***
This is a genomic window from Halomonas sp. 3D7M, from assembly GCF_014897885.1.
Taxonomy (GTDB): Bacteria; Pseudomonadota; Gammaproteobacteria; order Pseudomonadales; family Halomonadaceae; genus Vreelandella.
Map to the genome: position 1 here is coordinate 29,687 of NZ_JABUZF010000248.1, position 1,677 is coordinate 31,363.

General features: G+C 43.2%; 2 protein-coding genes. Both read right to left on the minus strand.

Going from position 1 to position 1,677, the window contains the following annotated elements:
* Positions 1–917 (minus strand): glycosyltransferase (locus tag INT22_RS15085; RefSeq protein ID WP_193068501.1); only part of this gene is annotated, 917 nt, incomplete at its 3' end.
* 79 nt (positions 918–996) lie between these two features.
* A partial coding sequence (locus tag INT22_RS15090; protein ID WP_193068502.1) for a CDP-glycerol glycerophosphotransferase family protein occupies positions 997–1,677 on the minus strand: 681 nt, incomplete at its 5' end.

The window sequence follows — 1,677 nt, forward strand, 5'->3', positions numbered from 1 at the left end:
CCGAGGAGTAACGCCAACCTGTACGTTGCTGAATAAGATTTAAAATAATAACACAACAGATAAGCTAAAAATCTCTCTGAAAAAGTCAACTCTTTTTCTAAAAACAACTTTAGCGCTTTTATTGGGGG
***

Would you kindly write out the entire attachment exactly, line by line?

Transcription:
This is a genomic window from Halomonas sp. 3D7M, from assembly GCF_014897885.1.
Taxonomy (GTDB): Bacteria; Pseudomonadota; Gammaproteobacteria; order Pseudomonadales; family Halomonadaceae; genus Vreelandella.
Map to the genome: position 1 here is coordinate 29,687 of NZ_JABUZF010000248.1, position 1,677 is coordinate 31,363.

General features: G+C 43.2%; 2 protein-coding genes. Both read right to left on the minus strand.

Going from position 1 to position 1,677, the window contains the following annotated elements:
* Positions 1–917 (minus strand): glycosyltransferase (locus tag INT22_RS15085; RefSeq protein ID WP_193068501.1); only part of this gene is annotated, 917 nt, incomplete at its 3' end.
* 79 nt (positions 918–996) lie between these two features.
* A partial coding sequence (locus tag INT22_RS15090; protein ID WP_193068502.1) for a CDP-glycerol glycerophosphotransferase family protein occupies positions 997–1,677 on the minus strand: 681 nt, incomplete at its 5' end.

The window sequence follows — 1,677 nt, forward strand, 5'->3', positions numbered from 1 at the left end:
CCGAGGAGTAACGCCAACCTGTACGTTGCTGAATAAGATTTAAAATAATAACACAACAGATAAGCTAAAAATCTCTCTGAAAAAGTCAACTCTTTTTCTAAAAACAACTTTAGCGCTTTTATTGGGGG